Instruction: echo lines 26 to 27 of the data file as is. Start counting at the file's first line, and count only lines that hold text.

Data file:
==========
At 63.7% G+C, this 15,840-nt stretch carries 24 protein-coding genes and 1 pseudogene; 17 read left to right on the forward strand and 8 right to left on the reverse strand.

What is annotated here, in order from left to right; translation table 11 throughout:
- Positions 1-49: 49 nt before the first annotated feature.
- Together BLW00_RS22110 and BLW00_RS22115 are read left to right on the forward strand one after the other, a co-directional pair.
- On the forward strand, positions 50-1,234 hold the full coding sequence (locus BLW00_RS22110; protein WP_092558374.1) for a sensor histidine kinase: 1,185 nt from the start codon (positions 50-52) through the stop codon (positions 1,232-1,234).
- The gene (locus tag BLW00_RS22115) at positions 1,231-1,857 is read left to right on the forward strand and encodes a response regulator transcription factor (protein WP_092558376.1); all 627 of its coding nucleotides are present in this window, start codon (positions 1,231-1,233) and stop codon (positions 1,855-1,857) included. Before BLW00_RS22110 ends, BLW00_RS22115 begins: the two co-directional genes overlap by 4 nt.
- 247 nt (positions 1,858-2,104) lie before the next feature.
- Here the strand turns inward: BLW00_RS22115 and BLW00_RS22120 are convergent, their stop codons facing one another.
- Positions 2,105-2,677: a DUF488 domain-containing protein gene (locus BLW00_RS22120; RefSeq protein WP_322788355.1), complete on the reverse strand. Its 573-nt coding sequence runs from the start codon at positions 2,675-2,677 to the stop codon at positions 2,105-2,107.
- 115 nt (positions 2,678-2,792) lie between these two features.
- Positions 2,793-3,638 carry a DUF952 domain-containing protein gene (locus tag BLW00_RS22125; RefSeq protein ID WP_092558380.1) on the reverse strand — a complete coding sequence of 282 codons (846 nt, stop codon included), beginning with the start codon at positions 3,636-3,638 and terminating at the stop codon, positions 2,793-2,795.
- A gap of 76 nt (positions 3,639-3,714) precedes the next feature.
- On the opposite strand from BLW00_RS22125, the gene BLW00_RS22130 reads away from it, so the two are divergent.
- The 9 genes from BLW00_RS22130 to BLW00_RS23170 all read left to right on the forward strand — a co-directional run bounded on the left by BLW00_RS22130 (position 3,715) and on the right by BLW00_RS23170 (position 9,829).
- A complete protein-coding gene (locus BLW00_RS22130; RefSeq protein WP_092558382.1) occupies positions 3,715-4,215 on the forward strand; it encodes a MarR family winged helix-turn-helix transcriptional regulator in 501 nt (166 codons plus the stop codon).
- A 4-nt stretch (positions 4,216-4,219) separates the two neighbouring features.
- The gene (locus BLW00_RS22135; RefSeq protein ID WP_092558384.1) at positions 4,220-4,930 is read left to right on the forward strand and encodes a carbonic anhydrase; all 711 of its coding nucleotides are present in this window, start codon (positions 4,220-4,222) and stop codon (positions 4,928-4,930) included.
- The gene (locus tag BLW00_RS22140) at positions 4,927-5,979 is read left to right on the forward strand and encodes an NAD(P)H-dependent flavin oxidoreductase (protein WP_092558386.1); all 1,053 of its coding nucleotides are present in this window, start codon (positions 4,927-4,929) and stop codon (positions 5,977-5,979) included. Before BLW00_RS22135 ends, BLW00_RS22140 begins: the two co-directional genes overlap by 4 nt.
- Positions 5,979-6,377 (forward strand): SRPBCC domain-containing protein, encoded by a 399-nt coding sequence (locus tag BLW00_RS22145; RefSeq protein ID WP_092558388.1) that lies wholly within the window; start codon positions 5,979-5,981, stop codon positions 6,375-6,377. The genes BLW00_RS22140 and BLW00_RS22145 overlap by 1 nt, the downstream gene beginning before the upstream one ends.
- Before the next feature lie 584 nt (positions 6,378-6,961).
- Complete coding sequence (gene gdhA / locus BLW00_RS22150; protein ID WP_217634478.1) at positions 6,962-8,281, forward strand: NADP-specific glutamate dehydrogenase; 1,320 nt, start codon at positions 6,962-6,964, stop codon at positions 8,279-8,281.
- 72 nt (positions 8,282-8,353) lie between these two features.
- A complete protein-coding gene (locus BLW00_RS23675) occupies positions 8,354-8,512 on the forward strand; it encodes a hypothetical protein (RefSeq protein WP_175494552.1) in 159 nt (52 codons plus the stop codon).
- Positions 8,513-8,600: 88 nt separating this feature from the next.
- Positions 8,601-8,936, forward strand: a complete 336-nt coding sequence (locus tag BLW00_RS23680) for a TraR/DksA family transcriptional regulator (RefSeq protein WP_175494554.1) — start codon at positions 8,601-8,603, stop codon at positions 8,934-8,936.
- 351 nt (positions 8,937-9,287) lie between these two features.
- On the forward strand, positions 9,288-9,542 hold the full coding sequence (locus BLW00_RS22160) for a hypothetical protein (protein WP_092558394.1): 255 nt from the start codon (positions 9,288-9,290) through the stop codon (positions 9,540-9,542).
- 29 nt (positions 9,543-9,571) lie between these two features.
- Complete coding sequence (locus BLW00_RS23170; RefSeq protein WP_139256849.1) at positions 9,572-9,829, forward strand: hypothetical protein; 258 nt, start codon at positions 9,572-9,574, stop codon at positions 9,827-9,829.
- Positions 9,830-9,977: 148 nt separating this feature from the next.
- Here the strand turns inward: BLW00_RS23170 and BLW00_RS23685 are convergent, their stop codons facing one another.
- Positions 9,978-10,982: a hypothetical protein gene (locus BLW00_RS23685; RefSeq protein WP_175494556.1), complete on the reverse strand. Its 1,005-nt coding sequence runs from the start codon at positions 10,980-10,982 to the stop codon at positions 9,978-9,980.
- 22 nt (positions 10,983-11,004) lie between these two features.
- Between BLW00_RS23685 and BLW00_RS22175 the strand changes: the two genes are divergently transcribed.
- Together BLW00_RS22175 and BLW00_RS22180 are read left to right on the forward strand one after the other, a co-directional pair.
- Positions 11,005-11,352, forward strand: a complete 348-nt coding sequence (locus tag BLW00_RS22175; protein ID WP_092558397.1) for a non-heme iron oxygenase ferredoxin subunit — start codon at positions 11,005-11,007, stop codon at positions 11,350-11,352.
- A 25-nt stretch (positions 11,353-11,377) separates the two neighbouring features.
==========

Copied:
- 351 nt (positions 8,937-9,287) lie between these two features.
- On the forward strand, positions 9,288-9,542 hold the full coding sequence (locus BLW00_RS22160) for a hypothetical protein (protein WP_092558394.1): 255 nt from the start codon (positions 9,288-9,290) through the stop codon (positions 9,540-9,542).